The Noble Hustle

Poker, Beef Jerky and Death

By Colson Whitehead
(Anchor, Paperback, 9780345804334, 256pp.)

Publication Date: March 3, 2015

Other Editions of This Title: Hardcover

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Description

An NPR Best Book of the Year

In 2011, Grantland magazine gave bestselling novelist Colson Whitehead $10,000 to play at the World Series of Poker in Las Vegas. It was the assignment of a lifetime, except for one hitch—he’d never played in a casino tournament before. With just six weeks to train, our humble narrator took the Greyhound to Atlantic City to learn the ways of high-stakes Texas Hold’em.
       Poker culture, he discovered, is marked by joy, heartbreak, and grizzled veterans playing against teenage hotshots weaned on Internet gambling. Not to mention the not-to-be overlooked issue of coordinating Port Authority bus schedules with your kid’s drop-off and pickup at school. Finally arriving in Vegas for the multimillion-dollar tournament, Whitehead brilliantly details his progress, both literal and existential, through the event’s antes and turns, through its gritty moments of calculation, hope, and spectacle. Entertaining, ironic, and strangely profound, this epic search for meaning at the World Series of Poker is a sure bet.




About the Author

Colson Whitehead is the New York Times bestselling author of Zone One, Sag Harbor, The Intuitionist, John Henry Days, Apex Hides the Hurt, and one collection of essays, The Colossus of New York. A Pulitzer Prize finalist, a recipient of a Whiting Writers’ Award and a MacArthur Fellowship, he lives in New York City.

www.colsonwhitehead.com




NPR
Friday, Feb 27, 2015

Colson Whitehead's book, now out in paperback, was born of an assignment to write about the World Series of Poker. It's a sharp observational tale of poker: those who play it and how it changed him. More at NPR.org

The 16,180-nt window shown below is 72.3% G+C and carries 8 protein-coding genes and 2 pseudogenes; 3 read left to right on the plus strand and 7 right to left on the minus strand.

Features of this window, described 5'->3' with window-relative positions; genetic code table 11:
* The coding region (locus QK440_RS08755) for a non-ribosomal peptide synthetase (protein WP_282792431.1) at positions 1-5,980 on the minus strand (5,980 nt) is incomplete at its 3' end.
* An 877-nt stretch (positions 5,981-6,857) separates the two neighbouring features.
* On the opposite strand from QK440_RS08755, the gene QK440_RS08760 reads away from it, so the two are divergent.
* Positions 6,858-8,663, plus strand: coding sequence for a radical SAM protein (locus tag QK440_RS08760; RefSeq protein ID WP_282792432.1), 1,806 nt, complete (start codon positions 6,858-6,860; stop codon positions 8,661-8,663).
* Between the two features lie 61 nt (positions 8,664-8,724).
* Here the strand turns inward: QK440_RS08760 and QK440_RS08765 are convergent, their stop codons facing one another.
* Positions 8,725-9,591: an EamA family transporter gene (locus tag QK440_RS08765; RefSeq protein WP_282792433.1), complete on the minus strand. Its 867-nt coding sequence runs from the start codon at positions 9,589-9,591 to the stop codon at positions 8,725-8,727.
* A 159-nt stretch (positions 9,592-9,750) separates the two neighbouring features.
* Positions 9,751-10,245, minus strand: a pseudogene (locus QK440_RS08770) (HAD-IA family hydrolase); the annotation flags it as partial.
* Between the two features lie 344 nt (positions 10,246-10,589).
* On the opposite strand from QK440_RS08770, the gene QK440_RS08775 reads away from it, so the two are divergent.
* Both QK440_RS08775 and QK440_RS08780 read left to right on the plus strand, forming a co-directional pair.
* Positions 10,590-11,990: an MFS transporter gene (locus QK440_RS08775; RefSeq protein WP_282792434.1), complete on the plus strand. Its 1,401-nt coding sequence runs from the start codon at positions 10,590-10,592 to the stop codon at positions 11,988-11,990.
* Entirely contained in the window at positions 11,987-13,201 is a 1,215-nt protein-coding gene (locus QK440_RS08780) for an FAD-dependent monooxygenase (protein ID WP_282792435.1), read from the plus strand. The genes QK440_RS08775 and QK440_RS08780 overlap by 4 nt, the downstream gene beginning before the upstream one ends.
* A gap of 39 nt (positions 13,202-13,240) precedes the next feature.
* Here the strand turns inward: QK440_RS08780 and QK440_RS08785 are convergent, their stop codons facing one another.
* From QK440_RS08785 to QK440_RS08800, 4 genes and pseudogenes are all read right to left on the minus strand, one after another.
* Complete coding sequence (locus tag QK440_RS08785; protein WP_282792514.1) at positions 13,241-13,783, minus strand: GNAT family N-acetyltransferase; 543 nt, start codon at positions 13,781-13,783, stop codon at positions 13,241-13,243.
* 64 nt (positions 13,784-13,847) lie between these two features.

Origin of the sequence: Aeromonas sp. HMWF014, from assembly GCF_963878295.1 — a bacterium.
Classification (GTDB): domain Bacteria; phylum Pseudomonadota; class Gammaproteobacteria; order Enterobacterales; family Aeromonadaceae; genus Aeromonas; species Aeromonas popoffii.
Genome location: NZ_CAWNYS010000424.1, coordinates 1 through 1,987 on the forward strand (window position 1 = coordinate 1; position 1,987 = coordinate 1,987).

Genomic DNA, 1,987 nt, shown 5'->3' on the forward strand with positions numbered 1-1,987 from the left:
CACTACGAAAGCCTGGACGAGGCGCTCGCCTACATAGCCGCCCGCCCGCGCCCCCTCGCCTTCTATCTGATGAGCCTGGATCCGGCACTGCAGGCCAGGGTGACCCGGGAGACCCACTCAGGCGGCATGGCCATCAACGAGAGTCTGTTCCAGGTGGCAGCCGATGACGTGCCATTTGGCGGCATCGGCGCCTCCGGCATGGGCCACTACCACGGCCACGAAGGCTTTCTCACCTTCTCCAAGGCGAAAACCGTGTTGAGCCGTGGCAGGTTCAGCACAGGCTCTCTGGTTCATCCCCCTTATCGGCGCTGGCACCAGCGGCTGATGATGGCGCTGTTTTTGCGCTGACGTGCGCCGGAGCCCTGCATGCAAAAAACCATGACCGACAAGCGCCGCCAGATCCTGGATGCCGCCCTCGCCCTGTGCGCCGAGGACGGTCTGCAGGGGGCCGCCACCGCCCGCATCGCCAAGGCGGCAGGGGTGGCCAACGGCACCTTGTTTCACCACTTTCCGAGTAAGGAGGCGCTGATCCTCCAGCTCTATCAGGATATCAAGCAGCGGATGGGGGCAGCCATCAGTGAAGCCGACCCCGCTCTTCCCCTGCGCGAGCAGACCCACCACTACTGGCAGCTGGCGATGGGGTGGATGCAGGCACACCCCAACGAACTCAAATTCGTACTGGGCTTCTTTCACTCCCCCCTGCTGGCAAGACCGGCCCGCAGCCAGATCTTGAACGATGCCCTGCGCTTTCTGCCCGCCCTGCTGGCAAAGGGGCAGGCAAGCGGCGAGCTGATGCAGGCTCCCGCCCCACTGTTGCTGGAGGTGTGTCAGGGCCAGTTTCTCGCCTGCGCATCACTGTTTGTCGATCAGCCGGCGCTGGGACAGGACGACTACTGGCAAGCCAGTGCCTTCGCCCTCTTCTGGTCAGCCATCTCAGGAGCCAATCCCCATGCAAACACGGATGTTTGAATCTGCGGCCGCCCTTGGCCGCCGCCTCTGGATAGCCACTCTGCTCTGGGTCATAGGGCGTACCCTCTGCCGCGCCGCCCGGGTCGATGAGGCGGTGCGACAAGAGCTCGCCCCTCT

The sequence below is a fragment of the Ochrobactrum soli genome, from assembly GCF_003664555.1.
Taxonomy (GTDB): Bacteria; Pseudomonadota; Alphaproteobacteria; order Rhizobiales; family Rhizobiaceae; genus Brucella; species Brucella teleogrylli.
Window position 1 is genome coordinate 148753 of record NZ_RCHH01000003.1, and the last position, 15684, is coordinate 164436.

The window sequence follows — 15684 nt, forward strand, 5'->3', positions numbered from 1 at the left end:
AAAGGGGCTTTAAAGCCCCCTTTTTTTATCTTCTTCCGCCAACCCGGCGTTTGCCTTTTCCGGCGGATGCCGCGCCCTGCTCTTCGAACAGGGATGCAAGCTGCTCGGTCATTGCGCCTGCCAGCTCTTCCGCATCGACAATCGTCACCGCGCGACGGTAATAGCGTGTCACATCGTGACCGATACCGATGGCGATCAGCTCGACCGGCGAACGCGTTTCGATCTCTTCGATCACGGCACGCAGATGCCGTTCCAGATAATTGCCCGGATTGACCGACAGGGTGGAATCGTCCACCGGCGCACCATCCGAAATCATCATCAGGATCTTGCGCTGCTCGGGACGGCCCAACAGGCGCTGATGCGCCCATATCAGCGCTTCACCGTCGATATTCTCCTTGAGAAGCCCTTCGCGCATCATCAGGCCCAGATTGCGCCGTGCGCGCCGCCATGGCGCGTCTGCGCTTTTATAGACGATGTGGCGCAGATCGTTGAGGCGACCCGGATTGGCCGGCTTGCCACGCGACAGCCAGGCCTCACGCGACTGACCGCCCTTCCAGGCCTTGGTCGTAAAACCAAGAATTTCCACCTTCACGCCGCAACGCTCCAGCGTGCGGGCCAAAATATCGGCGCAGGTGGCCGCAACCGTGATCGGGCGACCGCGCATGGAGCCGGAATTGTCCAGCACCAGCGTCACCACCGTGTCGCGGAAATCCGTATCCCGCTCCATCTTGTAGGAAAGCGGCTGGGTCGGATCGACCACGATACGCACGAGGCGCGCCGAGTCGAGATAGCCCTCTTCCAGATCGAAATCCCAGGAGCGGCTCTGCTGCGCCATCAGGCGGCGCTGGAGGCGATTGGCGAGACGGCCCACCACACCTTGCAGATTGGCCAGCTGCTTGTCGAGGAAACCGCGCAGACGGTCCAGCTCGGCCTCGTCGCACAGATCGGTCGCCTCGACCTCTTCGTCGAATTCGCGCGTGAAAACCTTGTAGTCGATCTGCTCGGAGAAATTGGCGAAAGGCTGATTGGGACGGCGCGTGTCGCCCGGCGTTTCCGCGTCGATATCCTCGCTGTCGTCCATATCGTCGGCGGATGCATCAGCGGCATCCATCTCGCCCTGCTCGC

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NPR
Wednesday, May 7, 2014

Colson Whitehead's new book was born of an assignment to write about the World Series of Poker for Grantland. It's a sharp observational tale of the game, those who play it and how it changed him. More at NPR.org

NPR Audio Player Requires Flash Upgrade: Please upgrade your plug-in to view this content.

NPR
Saturday, May 3, 2014

Novelist Colson Whitehead is also a devoted poker player. And in 2011 Grantland gave him the assignment to write about the World Series of Poker � by playing in it. More at NPR.org

NPR Audio Player Requires Flash Upgrade: Please upgrade your plug-in to view this content.




Praise For The Noble Hustle

“Astonishing. . . . Witty. . . . Tom Wolfe crossed with Tom Pynchon.” —The Washington Post 

The Noble Hustle is fierce, funny and totally worth the buy-in.” —New York Daily News

“Whitehead proves a brilliant sociologist of the poker world.” —The Boston Globe
 
The Noble Hustle, part love letter, part dark confessional, captures perfectly the mix of neurosis and narrative that makes gambling so appealing.” —Mother Jones

“[A] trenchant, ruefully funny memoir of one man’s attempt to dispel the banality of living with the anxiety of chance.” —USA Today

“Fascinating. . . . Funny. . . . It’s hard not to root for the underdog.” —Chicago Tribune

“Mordantly funny from the first sentence. . . . Mr. Whitehead may not have gone home in the money, but he has a way with upstanding sentences.” —The Economist

“Hilarious. . . . Equal parts philosophical and farcical.” —The Seattle Times

“Clever and entertaining.” —The Miami Herald

“[Whitehead’s] reporting on the grimy glitz of casinos and competitive gambling has a funny, tragic, loser-chic sensibility.” —The New Yorker

“A literary guide to the often bizarre world of casino-poker tournaments.” —The Wall Street Journal

“Whitehead captures the sketchy and zombielike nature of poker tournament play well enough to leave you wishing this book came with a free bottle of Purell.” —Entertainment Weekly

“A sly, shambling, self-appraising riff on how he—a fervent amateur (and newly divorced father)—braved a Las Vegas World Series of Poker tourney.” —Elle

“From the first sentence to the last, Colson Whitehead never stops being clever. . . . If Whitehead played poker as well as he writes, he would have made the final table.” —The Philadelphia Inquirer

“Part memoir, part satire, part meditation on the fractured state of contemporary culture.” —Los Angeles Times

 “A masterpiece of sportswriting.” —The Rumpus

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